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More Why We Fight (2005 movie) reviews
review by . March 07, 2007
Why We Fight is an open-ended documentary that profiles the military-industrial complex of the USA and how it influences American foreign policy to the point that wars are started primarily for corporate profit. The movie starts and ends with President Eisenhower's farewell speech where he frankly and clearly lays out the danger of a powerful military industrial complex. In between, the movie gets interviews from John McCain, Richard Perle, Chalmers Johnson, William Krystal, Gore Vidal, and numerous …
review by . February 13, 2007
posted in Movie Hype
Pros: Pacing, storyline, people chosen to speak      Cons: Title doesn't quite fit the subject matter      The Bottom Line: Why anyone fights is fraught with wonder and questions, why we are fighting now . . . idiocy comes to mind.      Plot Details: This opinion reveals major details about the movie''s plot.      Why We Fight deserved all the accolades it got, but I have difficulty with the title. Why we …
review by . November 01, 2006
I can't recall ever seeing a more thoughtful documentary on the most recent of our nation's military efforts. What separates the American experience from that of almost every other "empire" throughout history is the fact that critics of our government are allowed to voice their opposing views. Efforts by some to paint a message like this as anti-American are disengenuous and downright wrong.    Beginning with Dwight Eisenhower's farewell address that warned of the danger posed …
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Zinta Aistars ()
Ranked #143
I am a bilingual writer and editor; founder and editor-in-chief of the literary ezine, The Smoking Poet. Learn more about me on my Web site--I welcome visitors!
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Fans of Oliver Stone'sJ.F.K.will recognize the opening moments of writer-director Eugene Jarecki'sWhy We Fight, in which outgoing President Dwight Eisenhower warns of the pernicious and growing influence of what he called the "military-industrial complex." But Stone's movie, which uses the same footage, was a work of fiction. While those who disagree with the decidedly leftist point of view in this documentary will probably consider it the product of paranoid liberal fantasy as well, there's enough credible material, much of it supplied by the targets of Jarecki's criticisms, to make Eisenhower look like a prophet and everyone else uneasy about the dark confluence of politics, money, and war that controls the country's fortunes. The message here is that while there may be some who sincerely believe that America's various military engagements (in Iraq, Vietnam, Grenada, Panama, and elsewhere) since World War II are the product of our God-given duty to spread freedom and halt the influence of evil ideologies around the world, the real reason we fight is that war is good business. This is hardly a bulletin; anyone who is surprised by allegations that politicians pander to defense contractors, or that Vice President Dick Cheney helped secure huge deals for Halliburton, the company he formerly headed, simply hasn't been paying attention (Politicians lie? How shocking!). In fact, the principal drawback to Jarecki's film is simply that ...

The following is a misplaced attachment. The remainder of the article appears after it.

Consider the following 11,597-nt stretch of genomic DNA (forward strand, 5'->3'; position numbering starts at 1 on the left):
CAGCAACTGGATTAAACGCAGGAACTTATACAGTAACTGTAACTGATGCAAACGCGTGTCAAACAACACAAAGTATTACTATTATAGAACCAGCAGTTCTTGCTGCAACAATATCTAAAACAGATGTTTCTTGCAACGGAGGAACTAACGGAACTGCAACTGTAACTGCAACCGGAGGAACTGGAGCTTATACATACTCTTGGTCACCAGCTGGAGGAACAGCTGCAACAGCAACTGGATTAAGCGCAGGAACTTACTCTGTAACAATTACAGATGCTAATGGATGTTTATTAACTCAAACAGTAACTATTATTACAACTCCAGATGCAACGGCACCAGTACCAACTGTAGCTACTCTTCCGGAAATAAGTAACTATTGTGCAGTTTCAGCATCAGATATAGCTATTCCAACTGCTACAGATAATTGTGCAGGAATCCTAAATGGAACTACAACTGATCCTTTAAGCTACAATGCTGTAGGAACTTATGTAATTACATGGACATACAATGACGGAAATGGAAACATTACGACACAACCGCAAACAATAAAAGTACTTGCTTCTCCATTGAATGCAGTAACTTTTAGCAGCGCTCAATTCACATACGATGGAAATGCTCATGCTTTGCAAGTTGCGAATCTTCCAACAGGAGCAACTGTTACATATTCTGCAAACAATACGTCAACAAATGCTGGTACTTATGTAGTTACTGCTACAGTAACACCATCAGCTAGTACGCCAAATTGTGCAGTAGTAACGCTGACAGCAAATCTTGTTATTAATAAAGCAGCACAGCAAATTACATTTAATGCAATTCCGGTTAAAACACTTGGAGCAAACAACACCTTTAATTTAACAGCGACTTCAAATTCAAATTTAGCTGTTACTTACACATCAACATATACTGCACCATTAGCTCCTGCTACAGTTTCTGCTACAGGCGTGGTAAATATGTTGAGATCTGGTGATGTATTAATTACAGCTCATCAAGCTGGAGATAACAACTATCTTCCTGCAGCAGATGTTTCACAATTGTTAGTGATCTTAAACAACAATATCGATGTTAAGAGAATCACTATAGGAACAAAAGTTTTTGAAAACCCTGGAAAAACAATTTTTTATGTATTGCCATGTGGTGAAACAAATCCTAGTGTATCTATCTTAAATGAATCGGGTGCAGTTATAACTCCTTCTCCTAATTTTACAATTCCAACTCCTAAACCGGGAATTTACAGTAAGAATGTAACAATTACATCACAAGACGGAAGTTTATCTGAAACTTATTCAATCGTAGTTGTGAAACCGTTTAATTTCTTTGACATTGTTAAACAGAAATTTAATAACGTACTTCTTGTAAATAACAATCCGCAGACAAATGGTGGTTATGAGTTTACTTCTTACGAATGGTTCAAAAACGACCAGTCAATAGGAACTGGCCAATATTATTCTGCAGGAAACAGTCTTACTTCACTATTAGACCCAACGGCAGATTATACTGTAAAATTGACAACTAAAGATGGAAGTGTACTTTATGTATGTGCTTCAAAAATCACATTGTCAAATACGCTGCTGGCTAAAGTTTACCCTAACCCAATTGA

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Director: Eugene Jarecki
Genre: Documentary
Release Date: 2006
MPAA Rating: PG-13
Screen Writer: Eugene Jarecki
DVD Release Date: June 27, 2006
Runtime: 1hr 39min
Studio: Sony Pictures